Class Components

This class has been showing you the latest APIs for React: hooks. Going forward, these sorts of components will be the default way of writing React. However, the class API still has its uses and isn't going anywhere anytime soon. In this section we're going to go through and learn the basics of it since there's still a lot class code out in the wild and the new API can't do everything the old one can, so it's still useful in some cases.

Let's go make Details.js as a class.

// replace Details.js
import { Component } from "react";
import { withRouter } from "react-router-dom";

class Details extends Component {
  constructor() {
    this.state = { loading: true };

  async componentDidMount() {
    const res = await fetch(
    const json = await res.json();
    this.setState(Object.assign({ loading: false }, json.pets[0]));

  render() {

    if (this.state.loading) {
      return <h2>loading … </h2>;

    const { animal, breed, city, state, description, name } = this.state;

    return (
      <div className="details">
          <h2>{`${animal}${breed}${city}, ${state}`}</h2>
          <button>Adopt {name}</button>

export default withRouter(Details);
  • Every class component extends React.Component. Every class component must have a render method that returns some sort of JSX / markup / call to React.createElement.
  • Not every component needs to have a constructor. Many don't. I'll show you momentarily how you nearly never need to have one. In this case we need it to instantiate the state object (which we'll use instead of useState.) If you have a constructor, you have to do the super(props) to make sure that the props are passed up to React so React can keep track of them.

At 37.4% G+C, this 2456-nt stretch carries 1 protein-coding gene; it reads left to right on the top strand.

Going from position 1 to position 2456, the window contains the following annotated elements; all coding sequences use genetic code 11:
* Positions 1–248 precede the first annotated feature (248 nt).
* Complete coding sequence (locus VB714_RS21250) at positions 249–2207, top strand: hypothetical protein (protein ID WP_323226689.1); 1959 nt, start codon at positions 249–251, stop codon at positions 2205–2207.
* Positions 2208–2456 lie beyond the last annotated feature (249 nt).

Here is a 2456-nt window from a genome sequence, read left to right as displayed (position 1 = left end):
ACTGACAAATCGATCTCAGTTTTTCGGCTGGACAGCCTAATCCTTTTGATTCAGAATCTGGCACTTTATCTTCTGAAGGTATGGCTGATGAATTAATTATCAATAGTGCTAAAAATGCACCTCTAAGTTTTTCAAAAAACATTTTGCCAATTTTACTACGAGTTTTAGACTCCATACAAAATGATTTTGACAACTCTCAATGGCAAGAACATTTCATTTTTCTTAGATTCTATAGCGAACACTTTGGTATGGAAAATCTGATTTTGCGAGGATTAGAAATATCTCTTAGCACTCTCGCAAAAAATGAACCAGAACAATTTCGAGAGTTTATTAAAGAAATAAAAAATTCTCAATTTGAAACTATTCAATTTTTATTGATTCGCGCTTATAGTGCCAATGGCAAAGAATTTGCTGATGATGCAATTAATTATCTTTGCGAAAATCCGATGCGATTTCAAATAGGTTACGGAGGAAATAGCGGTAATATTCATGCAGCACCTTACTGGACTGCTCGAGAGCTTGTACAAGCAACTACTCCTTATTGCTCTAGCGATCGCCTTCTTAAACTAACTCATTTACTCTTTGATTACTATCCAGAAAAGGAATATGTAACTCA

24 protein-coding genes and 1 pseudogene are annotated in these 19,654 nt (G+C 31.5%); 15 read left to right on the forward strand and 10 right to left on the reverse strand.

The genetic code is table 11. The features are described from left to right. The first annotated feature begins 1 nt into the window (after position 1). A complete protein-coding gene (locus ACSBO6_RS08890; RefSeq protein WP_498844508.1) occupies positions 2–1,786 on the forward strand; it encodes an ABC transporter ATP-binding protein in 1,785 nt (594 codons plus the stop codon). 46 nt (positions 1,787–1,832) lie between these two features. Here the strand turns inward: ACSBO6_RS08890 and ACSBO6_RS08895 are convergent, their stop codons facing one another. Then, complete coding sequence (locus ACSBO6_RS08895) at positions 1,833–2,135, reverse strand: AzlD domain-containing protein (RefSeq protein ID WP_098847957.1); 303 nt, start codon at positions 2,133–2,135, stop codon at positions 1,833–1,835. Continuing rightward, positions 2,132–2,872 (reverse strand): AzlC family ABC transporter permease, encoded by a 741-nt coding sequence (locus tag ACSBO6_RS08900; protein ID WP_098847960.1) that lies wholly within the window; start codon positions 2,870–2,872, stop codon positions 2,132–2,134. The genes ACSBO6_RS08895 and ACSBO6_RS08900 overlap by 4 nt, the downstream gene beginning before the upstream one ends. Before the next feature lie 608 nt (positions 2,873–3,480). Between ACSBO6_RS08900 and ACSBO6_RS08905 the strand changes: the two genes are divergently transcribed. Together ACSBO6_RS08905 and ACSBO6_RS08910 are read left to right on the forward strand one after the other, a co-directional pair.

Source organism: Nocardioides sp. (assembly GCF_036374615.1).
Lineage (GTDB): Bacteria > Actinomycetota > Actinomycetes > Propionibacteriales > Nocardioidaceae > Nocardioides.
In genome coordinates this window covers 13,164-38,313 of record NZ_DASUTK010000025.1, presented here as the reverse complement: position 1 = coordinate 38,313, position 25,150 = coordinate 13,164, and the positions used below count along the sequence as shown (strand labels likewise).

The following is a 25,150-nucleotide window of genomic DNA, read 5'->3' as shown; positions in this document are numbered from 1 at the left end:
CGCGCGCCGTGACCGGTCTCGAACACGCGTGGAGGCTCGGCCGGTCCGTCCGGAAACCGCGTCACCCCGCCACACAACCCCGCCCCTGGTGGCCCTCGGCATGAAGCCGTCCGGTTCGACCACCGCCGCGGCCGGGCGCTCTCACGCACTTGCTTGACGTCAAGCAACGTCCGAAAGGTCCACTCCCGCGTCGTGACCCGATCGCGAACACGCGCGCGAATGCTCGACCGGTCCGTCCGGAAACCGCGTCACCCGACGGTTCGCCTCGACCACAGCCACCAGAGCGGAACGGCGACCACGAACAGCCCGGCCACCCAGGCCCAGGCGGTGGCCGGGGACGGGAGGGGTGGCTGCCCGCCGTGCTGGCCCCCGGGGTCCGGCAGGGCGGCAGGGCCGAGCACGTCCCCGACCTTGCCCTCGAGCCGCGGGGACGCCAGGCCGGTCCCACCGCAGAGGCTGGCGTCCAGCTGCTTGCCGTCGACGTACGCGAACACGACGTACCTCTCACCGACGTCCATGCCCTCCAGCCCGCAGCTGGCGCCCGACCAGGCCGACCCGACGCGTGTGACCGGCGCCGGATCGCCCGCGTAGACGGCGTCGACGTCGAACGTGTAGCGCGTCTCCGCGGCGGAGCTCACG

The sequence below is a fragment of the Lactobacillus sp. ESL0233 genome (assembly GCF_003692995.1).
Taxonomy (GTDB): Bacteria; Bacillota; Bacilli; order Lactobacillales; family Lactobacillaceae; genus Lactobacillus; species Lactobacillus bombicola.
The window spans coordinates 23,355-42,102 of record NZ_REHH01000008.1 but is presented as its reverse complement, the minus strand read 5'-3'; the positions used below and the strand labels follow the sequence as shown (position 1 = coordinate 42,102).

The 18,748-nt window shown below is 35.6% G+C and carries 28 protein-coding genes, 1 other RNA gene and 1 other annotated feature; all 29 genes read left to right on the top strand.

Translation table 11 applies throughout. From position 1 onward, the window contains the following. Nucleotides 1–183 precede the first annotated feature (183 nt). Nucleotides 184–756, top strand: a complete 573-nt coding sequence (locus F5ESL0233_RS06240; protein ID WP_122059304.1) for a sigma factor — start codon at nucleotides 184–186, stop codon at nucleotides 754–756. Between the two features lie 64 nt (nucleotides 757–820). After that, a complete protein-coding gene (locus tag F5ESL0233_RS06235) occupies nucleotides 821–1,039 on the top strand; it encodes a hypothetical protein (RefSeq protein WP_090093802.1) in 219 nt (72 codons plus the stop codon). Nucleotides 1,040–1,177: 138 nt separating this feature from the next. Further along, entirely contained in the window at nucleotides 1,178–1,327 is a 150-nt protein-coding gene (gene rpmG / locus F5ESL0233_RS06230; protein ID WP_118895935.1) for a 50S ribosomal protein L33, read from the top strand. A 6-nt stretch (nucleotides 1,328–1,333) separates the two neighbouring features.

• componentDidMount is a function that's called after the first rendering is completed. This pretty similar to a useEffect call that only calls the first time. This is typically where you want to do data fetching. It doesn't have to be async; we just made it async here to make the data fetching easy.
  • Notice instead of getting props via parameters and state via useState we're getting it from the instance variables this.state and this.props. This is how it works with class components. Neither one will you mutate directly.
    • this.state is the mutable state of the component (like useState). You'll use this.setState to mutate it (don't modify it directly.)
    • this.props comes from the parent component, similar to parameter given to the render functions that we pull props out of.
  • withRouter() is called a higher order component and is a bit of an advance concept. Basically we're composing functionality into our component via react-router. Think of useParams: it mixes in functionality from react-router by calling a hook. This is how you get that custom hook behavior of mixing in library functionality with class components. Redux does this too, but otherwise it's not overly common.

Other lifecycle methods

This class doesn't cover all the lifecycle methods but you can imagine having different timings for different capabilities of a component can be useful. For example, if you have a set of props that come in and you need to filter those props before you display them, you can use getDerivedStateFromProps. Or if you need to react to your component being removed from the DOM (like if you're subscribing to an API and you need to dispose of the subscription) you can use componentWillUnmount.

There are lots more you can check out in the React docs here.